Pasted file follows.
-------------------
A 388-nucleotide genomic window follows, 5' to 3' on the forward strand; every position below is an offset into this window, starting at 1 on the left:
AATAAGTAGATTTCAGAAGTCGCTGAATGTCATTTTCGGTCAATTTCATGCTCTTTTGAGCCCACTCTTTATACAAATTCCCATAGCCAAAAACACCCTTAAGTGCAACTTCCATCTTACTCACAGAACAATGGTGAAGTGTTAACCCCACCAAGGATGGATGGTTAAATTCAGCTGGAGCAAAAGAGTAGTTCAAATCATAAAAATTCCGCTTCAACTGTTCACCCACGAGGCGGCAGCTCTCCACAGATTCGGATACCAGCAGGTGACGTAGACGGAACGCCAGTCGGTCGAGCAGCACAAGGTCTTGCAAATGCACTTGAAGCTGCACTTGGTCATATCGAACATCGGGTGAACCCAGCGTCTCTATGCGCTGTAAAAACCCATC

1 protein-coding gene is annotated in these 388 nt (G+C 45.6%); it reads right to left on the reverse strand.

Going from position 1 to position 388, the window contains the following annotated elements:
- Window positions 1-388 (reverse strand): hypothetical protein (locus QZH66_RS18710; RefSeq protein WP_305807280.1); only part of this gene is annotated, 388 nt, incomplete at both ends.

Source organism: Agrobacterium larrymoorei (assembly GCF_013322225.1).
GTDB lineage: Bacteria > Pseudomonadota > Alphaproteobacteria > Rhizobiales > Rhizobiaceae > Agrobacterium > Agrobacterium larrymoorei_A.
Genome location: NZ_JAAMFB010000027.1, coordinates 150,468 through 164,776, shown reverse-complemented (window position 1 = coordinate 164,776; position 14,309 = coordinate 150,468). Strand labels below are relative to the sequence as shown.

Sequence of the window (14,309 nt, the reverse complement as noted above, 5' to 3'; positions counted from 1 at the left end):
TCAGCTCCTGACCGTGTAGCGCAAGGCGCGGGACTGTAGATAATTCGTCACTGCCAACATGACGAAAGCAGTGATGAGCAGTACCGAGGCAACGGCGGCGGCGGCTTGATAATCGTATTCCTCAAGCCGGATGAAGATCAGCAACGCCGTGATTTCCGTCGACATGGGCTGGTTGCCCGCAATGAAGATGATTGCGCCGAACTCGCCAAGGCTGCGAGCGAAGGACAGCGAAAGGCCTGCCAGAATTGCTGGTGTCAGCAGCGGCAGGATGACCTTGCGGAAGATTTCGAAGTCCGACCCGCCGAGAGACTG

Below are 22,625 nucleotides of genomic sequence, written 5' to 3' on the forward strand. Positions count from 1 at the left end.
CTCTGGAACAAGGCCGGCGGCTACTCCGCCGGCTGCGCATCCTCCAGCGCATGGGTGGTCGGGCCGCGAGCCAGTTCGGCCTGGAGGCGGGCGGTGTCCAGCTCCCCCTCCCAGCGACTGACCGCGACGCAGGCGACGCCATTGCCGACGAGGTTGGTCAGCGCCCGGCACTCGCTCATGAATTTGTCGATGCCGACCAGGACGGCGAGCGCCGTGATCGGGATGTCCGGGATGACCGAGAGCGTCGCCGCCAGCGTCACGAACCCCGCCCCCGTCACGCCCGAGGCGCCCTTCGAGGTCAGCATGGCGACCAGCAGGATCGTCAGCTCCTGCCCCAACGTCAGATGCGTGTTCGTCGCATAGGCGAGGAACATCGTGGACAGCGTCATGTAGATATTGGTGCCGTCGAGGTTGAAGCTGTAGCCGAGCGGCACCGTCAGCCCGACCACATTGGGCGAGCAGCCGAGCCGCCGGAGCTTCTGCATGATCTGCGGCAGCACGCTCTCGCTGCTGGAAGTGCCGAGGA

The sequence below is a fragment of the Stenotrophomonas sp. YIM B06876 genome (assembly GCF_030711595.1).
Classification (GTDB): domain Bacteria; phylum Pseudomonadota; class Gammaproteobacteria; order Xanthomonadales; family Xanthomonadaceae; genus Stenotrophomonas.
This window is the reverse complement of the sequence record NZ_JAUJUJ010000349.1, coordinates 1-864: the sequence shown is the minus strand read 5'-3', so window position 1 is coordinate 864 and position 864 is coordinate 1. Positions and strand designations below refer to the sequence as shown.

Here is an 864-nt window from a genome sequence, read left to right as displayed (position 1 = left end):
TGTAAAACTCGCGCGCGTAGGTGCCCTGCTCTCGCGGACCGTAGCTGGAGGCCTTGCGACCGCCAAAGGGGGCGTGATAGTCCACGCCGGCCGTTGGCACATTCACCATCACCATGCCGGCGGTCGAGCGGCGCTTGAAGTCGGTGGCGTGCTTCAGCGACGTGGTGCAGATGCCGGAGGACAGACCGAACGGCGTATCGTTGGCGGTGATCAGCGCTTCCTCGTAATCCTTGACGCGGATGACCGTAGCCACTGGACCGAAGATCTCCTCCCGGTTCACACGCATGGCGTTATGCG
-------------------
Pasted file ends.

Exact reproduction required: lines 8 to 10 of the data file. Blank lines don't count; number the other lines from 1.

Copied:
Genome location: NZ_JAAMFB010000027.1, coordinates 150,468 through 164,776, shown reverse-complemented (window position 1 = coordinate 164,776; position 14,309 = coordinate 150,468). Strand labels below are relative to the sequence as shown.

Sequence of the window (14,309 nt, the reverse complement as noted above, 5' to 3'; positions counted from 1 at the left end):
TCAGCTCCTGACCGTGTAGCGCAAGGCGCGGGACTGTAGATAATTCGTCACTGCCAACATGACGAAAGCAGTGATGAGCAGTACCGAGGCAACGGCGGCGGCGGCTTGATAATCGTATTCCTCAAGCCGGATGAAGATCAGCAACGCCGTGATTTCCGTCGACATGGGCTGGTTGCCCGCAATGAAGATGATTGCGCCGAACTCGCCAAGGCTGCGAGCGAAGGACAGCGAAAGGCCTGCCAGAATTGCTGGTGTCAGCAGCGGCAGGATGACCTTGCGGAAGATTTCGAAGTCCGACCCGCCGAGAGACTG